MRS. JOHNSON: You just keep scaling down, leaving your friends. This is probably our final move. A beat. She smiles, cryptically. It's depressing to think about.
STAGE MANAGER: There's Karen Bednarski, in the golf museum. She was the museum's original curator. Came here from the USGA. Now she's a consultant.
KAREN BEDNARSKI: She is holding a gold medal, given to Roberto De Vicenzo upon winning the 1967 British Open. Through the windows you can see tourists trying to hit balls onto the island green—$5 for two chances—in the middle of what was once Camp Lake. She speaks to a visitor. I wanted a British Open medal for the longest time, but people don't want to give them up. I'd been after Roberto for years, but he just wasn't ready. Then he came here for the 2000 induction ceremonies. He called me aside and said, 'I have something for you,' and he handed it to me, in its original case. I showed it to my boss and locked it in my desk. I was so thrilled.
STAGE MANAGER: Karen came in at the beginning, in 1996, when that pond with the green was a lake, practically, deer still climbing out of it. In the early years of the Village, everybody had a little fiefdom. Mr. Davidson was trying to sell houses, somebody else was trying to sell hotel rooms, somebody else was trying to sell museum tickets. No cohesion. Now there's a new guy in, Bruce H. Lucker. He's the chief operating officer for the World Golf Hall of Fame. He grew up in Queens, a total New Yorker. He was part of the team that came up with that I Love New York campaign. Can't break a hundred. But he has a vision for the World Golf Village.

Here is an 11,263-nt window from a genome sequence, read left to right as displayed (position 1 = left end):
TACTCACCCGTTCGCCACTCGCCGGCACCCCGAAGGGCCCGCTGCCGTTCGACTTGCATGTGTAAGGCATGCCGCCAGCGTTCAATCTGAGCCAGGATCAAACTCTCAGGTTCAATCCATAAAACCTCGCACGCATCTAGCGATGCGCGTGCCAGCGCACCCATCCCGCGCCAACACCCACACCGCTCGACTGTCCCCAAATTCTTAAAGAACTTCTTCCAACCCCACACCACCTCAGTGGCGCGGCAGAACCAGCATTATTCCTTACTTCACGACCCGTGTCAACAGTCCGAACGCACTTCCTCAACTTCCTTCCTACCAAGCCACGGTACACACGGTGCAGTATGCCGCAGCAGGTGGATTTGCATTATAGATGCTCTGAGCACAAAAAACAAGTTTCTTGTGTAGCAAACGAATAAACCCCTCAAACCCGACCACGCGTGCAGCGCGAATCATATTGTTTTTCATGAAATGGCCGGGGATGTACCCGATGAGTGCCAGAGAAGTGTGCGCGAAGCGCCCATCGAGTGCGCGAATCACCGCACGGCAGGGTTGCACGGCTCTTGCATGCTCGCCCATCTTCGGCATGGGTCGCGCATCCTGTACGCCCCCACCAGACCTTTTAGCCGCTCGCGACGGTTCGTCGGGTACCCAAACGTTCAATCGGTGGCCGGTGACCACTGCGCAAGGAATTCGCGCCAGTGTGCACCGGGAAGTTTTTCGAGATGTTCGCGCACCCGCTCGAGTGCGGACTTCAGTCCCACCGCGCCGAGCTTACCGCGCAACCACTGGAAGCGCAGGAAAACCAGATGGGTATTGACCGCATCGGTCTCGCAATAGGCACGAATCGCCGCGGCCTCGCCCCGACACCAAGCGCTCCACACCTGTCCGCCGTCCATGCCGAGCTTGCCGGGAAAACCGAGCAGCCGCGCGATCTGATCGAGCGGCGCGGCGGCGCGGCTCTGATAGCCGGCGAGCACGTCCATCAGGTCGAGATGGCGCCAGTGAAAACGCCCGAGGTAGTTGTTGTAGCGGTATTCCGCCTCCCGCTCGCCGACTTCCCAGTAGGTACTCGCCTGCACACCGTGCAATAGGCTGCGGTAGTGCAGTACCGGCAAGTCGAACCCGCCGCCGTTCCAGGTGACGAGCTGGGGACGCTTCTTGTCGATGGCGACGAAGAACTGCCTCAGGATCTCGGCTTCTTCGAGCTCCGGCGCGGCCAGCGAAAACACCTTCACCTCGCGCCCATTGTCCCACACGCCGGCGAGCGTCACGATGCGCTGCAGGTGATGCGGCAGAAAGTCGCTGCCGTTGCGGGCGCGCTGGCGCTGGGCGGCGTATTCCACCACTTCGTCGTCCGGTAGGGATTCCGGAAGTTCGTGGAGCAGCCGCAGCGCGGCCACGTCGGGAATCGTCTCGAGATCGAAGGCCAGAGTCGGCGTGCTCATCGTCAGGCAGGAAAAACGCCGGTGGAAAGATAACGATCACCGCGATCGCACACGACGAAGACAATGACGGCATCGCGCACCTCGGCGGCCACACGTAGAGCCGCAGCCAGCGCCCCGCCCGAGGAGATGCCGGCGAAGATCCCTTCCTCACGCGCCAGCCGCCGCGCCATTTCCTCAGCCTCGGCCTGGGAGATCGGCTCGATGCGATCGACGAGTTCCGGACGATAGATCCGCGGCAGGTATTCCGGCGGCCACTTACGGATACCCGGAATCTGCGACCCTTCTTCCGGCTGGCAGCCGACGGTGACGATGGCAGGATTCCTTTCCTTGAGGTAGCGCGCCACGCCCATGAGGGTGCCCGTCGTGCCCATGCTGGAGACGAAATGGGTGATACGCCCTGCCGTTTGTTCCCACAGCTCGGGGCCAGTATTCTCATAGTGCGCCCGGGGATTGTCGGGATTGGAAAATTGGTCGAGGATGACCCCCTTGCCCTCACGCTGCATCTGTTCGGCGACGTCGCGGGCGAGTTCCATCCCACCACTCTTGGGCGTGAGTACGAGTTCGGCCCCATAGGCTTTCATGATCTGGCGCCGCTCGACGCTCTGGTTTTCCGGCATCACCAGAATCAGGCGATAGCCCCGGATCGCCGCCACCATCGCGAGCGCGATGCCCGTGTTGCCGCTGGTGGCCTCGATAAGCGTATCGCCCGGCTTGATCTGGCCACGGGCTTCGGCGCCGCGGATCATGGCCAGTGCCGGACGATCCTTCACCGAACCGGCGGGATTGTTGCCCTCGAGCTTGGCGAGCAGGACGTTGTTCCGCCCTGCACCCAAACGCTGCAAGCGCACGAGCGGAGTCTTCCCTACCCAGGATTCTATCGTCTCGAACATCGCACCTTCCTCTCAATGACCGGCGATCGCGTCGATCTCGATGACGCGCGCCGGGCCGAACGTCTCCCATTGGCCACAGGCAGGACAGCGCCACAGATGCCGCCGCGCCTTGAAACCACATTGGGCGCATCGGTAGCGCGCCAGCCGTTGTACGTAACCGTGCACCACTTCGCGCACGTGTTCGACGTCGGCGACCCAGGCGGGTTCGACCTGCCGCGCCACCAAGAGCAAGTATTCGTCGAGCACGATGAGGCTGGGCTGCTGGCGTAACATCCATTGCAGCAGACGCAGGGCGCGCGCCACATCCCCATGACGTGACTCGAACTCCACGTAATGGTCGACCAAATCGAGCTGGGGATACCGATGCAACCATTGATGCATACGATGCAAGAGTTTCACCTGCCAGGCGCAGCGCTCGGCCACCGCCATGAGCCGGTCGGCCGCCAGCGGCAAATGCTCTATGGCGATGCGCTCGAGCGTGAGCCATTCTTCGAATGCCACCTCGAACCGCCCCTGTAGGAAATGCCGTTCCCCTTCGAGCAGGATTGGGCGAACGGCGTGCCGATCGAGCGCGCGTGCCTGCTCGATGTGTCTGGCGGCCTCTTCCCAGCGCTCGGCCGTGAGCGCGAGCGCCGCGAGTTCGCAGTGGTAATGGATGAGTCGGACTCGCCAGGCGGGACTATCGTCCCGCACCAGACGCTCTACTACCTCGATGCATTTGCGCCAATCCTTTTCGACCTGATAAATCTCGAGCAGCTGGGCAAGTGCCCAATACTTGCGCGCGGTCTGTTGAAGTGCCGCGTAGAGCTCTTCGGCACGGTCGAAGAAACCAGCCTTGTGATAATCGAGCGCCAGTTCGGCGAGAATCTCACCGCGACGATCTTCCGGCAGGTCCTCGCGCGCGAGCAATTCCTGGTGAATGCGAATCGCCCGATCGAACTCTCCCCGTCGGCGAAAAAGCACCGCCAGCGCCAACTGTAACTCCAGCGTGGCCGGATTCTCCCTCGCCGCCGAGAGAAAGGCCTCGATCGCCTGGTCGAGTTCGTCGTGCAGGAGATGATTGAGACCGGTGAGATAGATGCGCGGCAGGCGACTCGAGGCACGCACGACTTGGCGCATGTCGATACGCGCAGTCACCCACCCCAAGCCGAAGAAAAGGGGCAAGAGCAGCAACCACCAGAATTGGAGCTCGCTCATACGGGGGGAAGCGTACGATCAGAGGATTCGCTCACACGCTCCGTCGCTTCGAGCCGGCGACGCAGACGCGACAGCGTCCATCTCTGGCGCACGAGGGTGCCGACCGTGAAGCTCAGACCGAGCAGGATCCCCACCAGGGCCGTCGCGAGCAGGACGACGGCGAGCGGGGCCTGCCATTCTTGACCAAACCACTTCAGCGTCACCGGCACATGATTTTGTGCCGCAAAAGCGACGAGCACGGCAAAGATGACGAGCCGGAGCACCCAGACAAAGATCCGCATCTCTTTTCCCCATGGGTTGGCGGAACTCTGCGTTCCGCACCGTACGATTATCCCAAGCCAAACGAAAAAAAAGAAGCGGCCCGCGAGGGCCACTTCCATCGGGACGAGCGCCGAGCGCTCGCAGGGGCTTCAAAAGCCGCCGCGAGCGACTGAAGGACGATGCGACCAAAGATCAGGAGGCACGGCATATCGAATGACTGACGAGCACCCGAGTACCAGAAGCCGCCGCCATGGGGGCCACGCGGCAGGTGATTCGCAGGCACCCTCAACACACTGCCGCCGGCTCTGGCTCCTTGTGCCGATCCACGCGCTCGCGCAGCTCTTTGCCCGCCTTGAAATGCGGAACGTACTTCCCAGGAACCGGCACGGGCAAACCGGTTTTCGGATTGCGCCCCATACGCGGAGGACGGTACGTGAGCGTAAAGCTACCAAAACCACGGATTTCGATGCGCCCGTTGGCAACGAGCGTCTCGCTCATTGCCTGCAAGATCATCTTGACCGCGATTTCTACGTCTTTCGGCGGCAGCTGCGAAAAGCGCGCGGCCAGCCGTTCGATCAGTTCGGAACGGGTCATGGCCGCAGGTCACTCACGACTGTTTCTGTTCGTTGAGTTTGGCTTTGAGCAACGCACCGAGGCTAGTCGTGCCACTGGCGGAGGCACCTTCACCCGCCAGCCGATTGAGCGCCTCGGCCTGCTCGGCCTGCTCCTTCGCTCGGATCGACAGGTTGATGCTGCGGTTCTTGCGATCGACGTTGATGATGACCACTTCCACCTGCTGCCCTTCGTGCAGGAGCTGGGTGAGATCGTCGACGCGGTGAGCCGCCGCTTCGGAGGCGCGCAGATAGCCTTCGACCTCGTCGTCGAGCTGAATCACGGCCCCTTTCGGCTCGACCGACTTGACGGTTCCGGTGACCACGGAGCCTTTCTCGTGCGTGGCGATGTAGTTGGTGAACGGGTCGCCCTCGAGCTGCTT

BRUCE H. LUCKER: There was too much a sense of self-containment in the Village, outside it too. I want to tear down the walls around the World Golf Village.
STAGE MANAGER: I had the idea that Mr. Bruce H. Lucker and Johnny Haire ought to get together.
Bruce and Johnny head out of the World Golf Village, in Bruce's company car, a Buick Park Avenue Ultra. They go west on International Golf Parkway, the old Nine Mile Road.
BRUCE H. LUCKER: Nights were chaos in New York when I was growing up. The garbage trucks. Kids making noise....
JOHNNY HAIRE: We would pray for cars to come by just so that we could say, "Hey."
They arrive at a restaurant called the Outback Crabshack, a few miles from Johnny's house, on Six Mile Creek. Johnny's been going there all his life, but the secret's been out for years now. These days you can buy T-shirts there. Over lunch Johnny tells Bruce about the time a deer he had shot, on property abutting the World Golf Village, sought shelter in a Village golf maintenance shed. Bruce tells of the decision not to license the I Love New York phrase, to encourage its worldwide use.